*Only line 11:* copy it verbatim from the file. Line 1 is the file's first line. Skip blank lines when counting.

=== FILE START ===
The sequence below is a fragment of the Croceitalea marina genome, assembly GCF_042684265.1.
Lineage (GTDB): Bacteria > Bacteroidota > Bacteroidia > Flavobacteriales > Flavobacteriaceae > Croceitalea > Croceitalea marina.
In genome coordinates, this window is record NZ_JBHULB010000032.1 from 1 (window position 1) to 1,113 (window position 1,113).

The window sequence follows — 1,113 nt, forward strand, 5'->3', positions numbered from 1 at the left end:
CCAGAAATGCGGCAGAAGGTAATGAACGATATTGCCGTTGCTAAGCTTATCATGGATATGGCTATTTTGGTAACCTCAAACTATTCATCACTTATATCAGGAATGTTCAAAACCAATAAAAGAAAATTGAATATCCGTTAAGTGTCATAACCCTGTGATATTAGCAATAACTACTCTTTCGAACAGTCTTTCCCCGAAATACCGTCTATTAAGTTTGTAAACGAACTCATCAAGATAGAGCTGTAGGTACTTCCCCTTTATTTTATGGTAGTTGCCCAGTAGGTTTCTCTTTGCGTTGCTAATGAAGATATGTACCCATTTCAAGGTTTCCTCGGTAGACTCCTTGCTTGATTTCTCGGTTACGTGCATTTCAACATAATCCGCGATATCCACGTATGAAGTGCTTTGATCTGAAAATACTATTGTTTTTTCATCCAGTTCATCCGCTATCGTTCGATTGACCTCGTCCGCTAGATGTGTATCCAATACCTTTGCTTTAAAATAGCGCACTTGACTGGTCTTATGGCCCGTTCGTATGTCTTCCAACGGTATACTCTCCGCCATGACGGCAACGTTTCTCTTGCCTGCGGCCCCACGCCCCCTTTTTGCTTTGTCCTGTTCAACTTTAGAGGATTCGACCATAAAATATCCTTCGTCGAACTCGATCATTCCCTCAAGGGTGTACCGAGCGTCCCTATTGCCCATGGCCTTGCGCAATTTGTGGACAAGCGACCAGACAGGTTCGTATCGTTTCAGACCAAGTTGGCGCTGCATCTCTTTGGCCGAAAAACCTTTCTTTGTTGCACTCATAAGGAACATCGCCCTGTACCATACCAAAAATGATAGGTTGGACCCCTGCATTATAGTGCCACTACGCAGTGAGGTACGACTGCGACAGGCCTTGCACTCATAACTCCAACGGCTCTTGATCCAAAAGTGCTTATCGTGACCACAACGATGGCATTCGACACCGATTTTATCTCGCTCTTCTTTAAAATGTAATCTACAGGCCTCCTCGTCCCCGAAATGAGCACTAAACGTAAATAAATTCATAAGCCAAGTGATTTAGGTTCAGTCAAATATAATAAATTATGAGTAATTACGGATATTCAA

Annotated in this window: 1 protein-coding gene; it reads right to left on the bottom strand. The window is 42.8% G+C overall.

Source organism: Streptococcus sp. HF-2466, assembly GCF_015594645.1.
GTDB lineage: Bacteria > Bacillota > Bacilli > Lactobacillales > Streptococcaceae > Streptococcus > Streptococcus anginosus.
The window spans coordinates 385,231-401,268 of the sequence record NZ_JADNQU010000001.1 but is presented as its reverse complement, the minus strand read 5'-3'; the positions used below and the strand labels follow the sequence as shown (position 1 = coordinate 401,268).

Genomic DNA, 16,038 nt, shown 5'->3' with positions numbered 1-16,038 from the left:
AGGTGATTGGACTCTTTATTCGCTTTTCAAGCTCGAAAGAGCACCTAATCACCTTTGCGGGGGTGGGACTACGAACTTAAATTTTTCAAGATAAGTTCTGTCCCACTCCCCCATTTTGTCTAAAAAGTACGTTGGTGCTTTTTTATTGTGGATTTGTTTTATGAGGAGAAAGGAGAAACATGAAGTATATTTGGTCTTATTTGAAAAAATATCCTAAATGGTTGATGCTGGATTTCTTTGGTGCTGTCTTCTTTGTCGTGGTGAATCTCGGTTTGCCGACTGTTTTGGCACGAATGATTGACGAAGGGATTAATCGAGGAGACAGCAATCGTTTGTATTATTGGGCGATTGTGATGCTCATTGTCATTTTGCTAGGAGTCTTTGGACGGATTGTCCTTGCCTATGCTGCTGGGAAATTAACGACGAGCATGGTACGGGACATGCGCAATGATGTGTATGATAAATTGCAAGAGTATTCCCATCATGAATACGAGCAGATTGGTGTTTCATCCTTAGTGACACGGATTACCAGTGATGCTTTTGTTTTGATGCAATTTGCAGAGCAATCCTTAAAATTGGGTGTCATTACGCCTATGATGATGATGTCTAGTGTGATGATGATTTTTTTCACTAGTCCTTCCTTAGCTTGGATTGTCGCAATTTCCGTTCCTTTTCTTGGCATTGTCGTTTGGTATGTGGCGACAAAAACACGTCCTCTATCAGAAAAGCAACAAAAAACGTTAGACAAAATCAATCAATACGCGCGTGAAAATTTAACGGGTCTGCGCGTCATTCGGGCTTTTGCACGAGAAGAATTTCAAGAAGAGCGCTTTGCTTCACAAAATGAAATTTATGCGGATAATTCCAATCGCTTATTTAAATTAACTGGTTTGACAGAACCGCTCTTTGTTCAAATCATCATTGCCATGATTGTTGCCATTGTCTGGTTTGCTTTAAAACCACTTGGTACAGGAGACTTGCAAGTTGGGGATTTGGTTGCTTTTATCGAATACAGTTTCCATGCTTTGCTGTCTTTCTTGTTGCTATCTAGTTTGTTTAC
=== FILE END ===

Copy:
AGGTGATTGGACTCTTTATTCGCTTTTCAAGCTCGAAAGAGCACCTAATCACCTTTGCGGGGGTGGGACTACGAACTTAAATTTTTCAAGATAAGTTCTGTCCCACTCCCCCATTTTGTCTAAAAAGTACGTTGGTGCTTTTTTATTGTGGATTTGTTTTATGAGGAGAAAGGAGAAACATGAAGTATATTTGGTCTTATTTGAAAAAATATCCTAAATGGTTGATGCTGGATTTCTTTGGTGCTGTCTTCTTTGTCGTGGTGAATCTCGGTTTGCCGACTGTTTTGGCACGAATGATTGACGAAGGGATTAATCGAGGAGACAGCAATCGTTTGTATTATTGGGCGATTGTGATGCTCATTGTCATTTTGCTAGGAGTCTTTGGACGGATTGTCCTTGCCTATGCTGCTGGGAAATTAACGACGAGCATGGTACGGGACATGCGCAATGATGTGTATGATAAATTGCAAGAGTATTCCCATCATGAATACGAGCAGATTGGTGTTTCATCCTTAGTGACACGGATTACCAGTGATGCTTTTGTTTTGATGCAATTTGCAGAGCAATCCTTAAAATTGGGTGTCATTACGCCTATGATGATGATGTCTAGTGTGATGATGATTTTTTTCACTAGTCCTTCCTTAGCTTGGATTGTCGCAATTTCCGTTCCTTTTCTTGGCATTGTCGTTTGGTATGTGGCGACAAAAACACGTCCTCTATCAGAAAAGCAACAAAAAACGTTAGACAAAATCAATCAATACGCGCGTGAAAATTTAACGGGTCTGCGCGTCATTCGGGCTTTTGCACGAGAAGAATTTCAAGAAGAGCGCTTTGCTTCACAAAATGAAATTTATGCGGATAATTCCAATCGCTTATTTAAATTAACTGGTTTGACAGAACCGCTCTTTGTTCAAATCATCATTGCCATGATTGTTGCCATTGTCTGGTTTGCTTTAAAACCACTTGGTACAGGAGACTTGCAAGTTGGGGATTTGGTTGCTTTTATCGAATACAGTTTCCATGCTTTGCTGTCTTTCTTGTTGCTATCTAGTTTGTTTAC